Journal of Molecular Histology

, Volume 44, Issue 2, pp 191–201

Preliminary histopathological study of intra-articular injection of a novel highly cross-linked hyaluronic acid in a rabbit model of knee osteoarthritis

  • Tommaso Iannitti
  • Mohamed Elhensheri
  • Ali Ö. Bingöl
  • Beniamino Palmieri
Open Access
Original Paper

DOI: 10.1007/s10735-012-9457-4

Cite this article as:
Iannitti, T., Elhensheri, M., Bingöl, A.Ö. et al. J Mol Hist (2013) 44: 191. doi:10.1007/s10735-012-9457-4

Abstract

Osteoarthritis is a degenerative joint disease mostly occurring in the knee and commonly seen in middle-aged and elderly adults. Intra-articular injection of hyaluronic acid has been widely used for treatment of knee osteoarthritis. The aim of this study was to evaluate the efficacy of intra-articular injection of a novel highly cross-linked hyaluronic acid, alone or in combination with ropivacaine hydrochloride and triamcinolone acetonide, on knee articular cartilage in a rabbit model of collagenase-induced knee osteoarthritis. After induction of experimental osteoarthritis by intra-articular injection of collagenase, adult New Zealand white rabbits (n = 12) were divided into 3 groups. Group 1 (control group) received 0.3 ml phosphate buffered saline into the right knee joint. Group 2 received 0.3 ml cross-linked hyaluronic acid (33 mg/ml) into the right knee joint. Group 3 received a mixture of 0.15 ml cross-linked hyaluronic acid (33 mg/ml), 0.05 ml ropivacaine hydrochloride 1 % and 0.1 ml triamcinolone acetonide (10 mg/ml) into the right knee joint. Intra-articular injections were given 4 weeks after first collagenase injection and were administered once a week for 3 weeks. Gross pathology and histological evaluation of rabbits’ knee joints were performed after 16 weeks following initial collagenase injection. Histological analysis of sections of right knee joints at lesion sites showed a significant decrease in Mankin’s score in groups treated with hyaluronic acid alone or in combination with ropivacaine hydrochloride and triamcinolone acetonide versus control group (p < 0.05 and p < 0.01 respectively). This evidence was consistent with strong articular degenerative changes in control right knee joints (grade III osteoarthritis), while the treated groups revealed less severe articular degenerative changes (grade II osteoarthritis). The present results show that cross-linked hyaluronic acid, alone or in combination with ropivacaine hydrochloride and triamcinolone acetonide, produces a significant improvement in knee articular cartilage degeneration in a rabbit model of collagenase-induced osteoarthritis.

Keywords

Osteoarthritis Hyaluronic acid Intra-articular Injection Corticosteroid Collagenase Variofill® Knee 

Introduction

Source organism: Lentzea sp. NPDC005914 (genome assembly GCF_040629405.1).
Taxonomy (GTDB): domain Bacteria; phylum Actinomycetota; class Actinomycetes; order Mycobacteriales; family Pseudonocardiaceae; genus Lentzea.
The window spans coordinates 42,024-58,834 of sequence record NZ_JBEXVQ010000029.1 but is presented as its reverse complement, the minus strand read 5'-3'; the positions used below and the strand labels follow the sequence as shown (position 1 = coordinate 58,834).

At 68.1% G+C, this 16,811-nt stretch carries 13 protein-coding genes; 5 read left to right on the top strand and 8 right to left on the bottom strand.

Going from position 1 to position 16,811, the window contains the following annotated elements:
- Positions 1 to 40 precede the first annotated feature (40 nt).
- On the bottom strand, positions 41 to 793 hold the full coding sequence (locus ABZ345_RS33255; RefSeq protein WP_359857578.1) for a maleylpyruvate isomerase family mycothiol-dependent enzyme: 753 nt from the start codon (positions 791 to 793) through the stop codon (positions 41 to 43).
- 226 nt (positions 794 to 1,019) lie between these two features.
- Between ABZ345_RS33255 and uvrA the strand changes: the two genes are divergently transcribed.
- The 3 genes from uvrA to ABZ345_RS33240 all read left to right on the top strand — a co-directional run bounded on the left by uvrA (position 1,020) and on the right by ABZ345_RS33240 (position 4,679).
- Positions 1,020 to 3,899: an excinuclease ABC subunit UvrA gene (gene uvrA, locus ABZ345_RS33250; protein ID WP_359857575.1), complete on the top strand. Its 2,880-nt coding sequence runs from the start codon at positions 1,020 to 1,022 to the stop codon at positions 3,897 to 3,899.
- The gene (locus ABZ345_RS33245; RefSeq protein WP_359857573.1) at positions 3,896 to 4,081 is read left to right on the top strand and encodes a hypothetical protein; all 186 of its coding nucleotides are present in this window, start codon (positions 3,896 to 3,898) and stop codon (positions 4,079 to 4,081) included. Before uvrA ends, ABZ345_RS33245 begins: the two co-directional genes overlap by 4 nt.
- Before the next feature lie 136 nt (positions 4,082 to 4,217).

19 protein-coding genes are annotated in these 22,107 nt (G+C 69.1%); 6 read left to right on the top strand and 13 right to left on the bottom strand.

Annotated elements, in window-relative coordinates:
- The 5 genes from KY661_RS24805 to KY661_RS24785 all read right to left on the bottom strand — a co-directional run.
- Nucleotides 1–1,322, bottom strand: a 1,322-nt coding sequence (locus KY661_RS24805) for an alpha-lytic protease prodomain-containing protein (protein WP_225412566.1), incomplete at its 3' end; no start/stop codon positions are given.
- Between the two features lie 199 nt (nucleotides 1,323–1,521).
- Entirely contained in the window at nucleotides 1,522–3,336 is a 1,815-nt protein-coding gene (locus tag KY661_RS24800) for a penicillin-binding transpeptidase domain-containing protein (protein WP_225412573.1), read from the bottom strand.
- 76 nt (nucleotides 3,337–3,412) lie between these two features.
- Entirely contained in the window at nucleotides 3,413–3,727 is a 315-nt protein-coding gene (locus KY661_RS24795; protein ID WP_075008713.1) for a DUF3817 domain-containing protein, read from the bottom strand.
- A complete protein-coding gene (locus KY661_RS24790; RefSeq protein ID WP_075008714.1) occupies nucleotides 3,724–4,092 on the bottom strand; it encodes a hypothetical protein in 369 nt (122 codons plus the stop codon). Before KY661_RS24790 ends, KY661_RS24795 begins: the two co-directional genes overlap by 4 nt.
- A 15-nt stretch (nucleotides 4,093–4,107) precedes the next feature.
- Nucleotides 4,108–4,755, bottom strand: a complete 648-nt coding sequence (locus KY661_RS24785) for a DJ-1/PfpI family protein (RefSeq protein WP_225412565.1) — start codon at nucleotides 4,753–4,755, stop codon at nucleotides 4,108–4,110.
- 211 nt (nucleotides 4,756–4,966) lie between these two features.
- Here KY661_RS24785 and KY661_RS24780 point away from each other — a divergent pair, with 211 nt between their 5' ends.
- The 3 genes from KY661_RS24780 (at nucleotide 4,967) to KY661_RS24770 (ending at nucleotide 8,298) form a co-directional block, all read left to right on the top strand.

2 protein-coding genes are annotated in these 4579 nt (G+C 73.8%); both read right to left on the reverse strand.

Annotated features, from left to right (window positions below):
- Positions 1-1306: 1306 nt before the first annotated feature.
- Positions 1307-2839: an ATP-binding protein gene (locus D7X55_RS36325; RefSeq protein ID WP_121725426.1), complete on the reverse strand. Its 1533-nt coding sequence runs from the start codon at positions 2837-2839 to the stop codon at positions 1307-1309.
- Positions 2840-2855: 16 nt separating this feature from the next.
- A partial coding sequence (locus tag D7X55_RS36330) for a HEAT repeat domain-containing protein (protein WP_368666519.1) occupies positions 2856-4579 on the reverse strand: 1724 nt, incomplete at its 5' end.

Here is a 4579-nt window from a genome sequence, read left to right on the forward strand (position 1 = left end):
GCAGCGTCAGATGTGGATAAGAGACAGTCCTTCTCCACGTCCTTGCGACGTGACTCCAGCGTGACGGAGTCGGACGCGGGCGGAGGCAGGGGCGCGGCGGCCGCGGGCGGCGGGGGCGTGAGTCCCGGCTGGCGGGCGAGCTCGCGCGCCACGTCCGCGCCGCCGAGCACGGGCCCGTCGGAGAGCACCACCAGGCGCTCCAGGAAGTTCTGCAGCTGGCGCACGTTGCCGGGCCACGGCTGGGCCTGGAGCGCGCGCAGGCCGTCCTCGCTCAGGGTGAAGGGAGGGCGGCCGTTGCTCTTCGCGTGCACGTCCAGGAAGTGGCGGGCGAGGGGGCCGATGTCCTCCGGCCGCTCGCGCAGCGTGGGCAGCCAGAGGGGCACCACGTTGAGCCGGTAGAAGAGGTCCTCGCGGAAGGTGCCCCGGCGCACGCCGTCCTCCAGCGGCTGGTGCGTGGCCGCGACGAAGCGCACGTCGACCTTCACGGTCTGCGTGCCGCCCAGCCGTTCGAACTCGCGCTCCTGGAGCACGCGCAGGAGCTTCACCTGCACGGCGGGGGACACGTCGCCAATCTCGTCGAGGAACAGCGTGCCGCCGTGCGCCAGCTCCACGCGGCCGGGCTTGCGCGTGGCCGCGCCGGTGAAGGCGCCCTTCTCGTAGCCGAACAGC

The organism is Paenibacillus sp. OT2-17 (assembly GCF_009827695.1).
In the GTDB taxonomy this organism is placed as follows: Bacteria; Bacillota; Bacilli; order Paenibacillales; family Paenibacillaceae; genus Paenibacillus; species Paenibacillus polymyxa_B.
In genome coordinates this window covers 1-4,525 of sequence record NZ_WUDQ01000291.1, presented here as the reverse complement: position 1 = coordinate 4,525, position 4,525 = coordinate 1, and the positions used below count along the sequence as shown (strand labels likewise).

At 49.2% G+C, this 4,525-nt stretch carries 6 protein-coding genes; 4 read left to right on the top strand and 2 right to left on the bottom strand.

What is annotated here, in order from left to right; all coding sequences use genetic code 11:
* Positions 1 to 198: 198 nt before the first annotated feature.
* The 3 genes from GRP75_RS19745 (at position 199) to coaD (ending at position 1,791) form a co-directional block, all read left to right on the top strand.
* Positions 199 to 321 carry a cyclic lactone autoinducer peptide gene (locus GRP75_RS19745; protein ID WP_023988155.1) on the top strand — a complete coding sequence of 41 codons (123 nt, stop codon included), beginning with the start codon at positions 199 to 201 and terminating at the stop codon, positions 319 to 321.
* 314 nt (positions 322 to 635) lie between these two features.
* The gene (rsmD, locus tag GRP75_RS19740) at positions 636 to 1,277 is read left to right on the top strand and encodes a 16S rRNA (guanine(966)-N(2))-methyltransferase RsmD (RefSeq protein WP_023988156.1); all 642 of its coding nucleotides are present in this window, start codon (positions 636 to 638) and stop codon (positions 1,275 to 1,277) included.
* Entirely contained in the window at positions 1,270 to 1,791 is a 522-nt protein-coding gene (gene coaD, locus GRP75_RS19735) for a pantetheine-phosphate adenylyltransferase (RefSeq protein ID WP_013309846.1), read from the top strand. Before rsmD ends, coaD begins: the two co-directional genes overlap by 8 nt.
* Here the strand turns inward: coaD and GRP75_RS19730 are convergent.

Osteoarthritis (OA) is a degenerative joint disease mostly occurring in the knee and commonly seen in middle-aged and elderly adults. Knee OA is one of the major causes of pain and disability. OA-related pain and disability significantly affect the patients’ quality of life. Non-surgical procedures to manage OA include weight loss, exercise, activity modification, assistive devices, non-steroidal anti-inflammatory drugs (NSAIDs), analgesics, and intra-articular (IA) hyaluronic acid (HA) injection (Hochberg et al. 1995; Iannitti et al. 2011). Current symptom management is directed to relieve pain regaining function (Elron-Gross et al. 2008). However, treatments available are limited and outcomes are poor due to the high incidence of side effects. For example, oral administration of NSAID tablets relieves inflammation and pain, but may cause serious gastrointestinal adverse effects. IA drug delivery can be useful in order to treat joint inflammation and pain. IA HA injection is a well-documented treatment for knee OA and is approved worldwide (Jiang et al. 2010; Gigante and Callegari 2011). HA is a glycosaminoglycan responsible for the maintenance of healthy synovial fluid viscoelasticity (Bingöl et al. 2010). These peculiar properties of HA guarantee an extremely low-friction environment within the joints. Arthropathies lead to a reduction in synovial fluid viscoelasticity due to a decrease in concentration and/or HA molecular weight (Altmann et al. 1980). A high synovial fluid viscoelasticity is necessary for lubrication, shock absorption and load-bearing and is required to prevent mechanical trauma and articular cartilage wear during load-bearing movement (Schurz 1996). IA HA injection aims at decreasing OA-related pain and improving joint function by restoring synovial fluid physiological properties (Balazs and Gibbs 1970). There has been a considerable controversy about whether HA therapy has structure-modifying properties. IA HA administration produces well documented structure-modifying effects, as observed in several animal species. For instance, Wiig et al. (1990) reported that administration of a single injection of Healon, immediately after anterior cruciate ligament transaction in rabbits, resulted in significantly decreased inflammation, increased collagen synthesis and angiogenesis and enhanced tissue repair if compared to a single injection of saline solution (Wiig et al. 1990). Furthermore, Armstrong et al. (1994) and Kikuchi et al. (1996) investigated the structure-modifying effects of HA using a sheep and rabbit model of meniscectomy (Armstrong et al. 1994; Kikuchi et al. 1996). IA injection of HA, after partial meniscectomy in these species, resulted in significantly inhibited cartilage degeneration (Armstrong et al. 1994; Kikuchi et al. 1996). A further study by Marshall et al. (2000) evaluated Synvisc in a dog anterior cruciate ligament transaction model (Marshall et al. 2000). Gross morphological and histological damage within joints that received injections were significantly milder if compared to control joints (Marshall et al. 2000). The positive effect of IA HA in patients affected by knee OA has also been observed in many clinical studies. For example, Leardini et al. (1991) studied 40 patients affected by this condition and reported that the IA injection of HA was as effective as cortisone, and the side effects of both treatments were of short duration and negligible. Another study compared HA and cortisone administration in 63 patients with knee OA once a week for 5 weeks (Jones et al. 1995). This study showed that pain was less severe in the HA group if compared with the cortisone group after a 6-month follow up. Pietrogrande and coworkers compared the activity and tolerability of HA and cortisone administration in patients affected by knee OA (Pietrogrande et al. 1991). HA was administered once a week for 5 weeks and cortisone once a week for 3 weeks. They observed that the latter had a more rapid action (Pietrogrande et al. 1991). Song and Chang reported that IA injections with either HA or triamcinolone acetonide are effective for treatment of knee OA with no significant differences in the outcome (Song and Chang 2004). On the other hand, a study in the rabbit showed that, in the long term, HA was more effective than cortisone as far as degenerative knee OA healing was concerned (Karakok et al. 2001). Furthermore, a combination of cortisone and HA was the most effective in treatment of cartilage degeneration in a rabbit model of knee OA, if compared to HA alone (Karakurum et al. 2003). IA HA also appears to have a long-lasting effect in relieving knee OA-related pain if compared to IA corticosteroids. This was pointed out in a meta-analysis by Bannuru et al. (2009) where, from baseline to week 4, IA corticosteroids were relatively more effective for pain relief if compared to IA HA but, by week 4, the 2 approaches had equal efficacy and, beyond week 8, HA had greater efficacy. This trend is of particular importance for clinicians using IA HA for treatment of knee OA.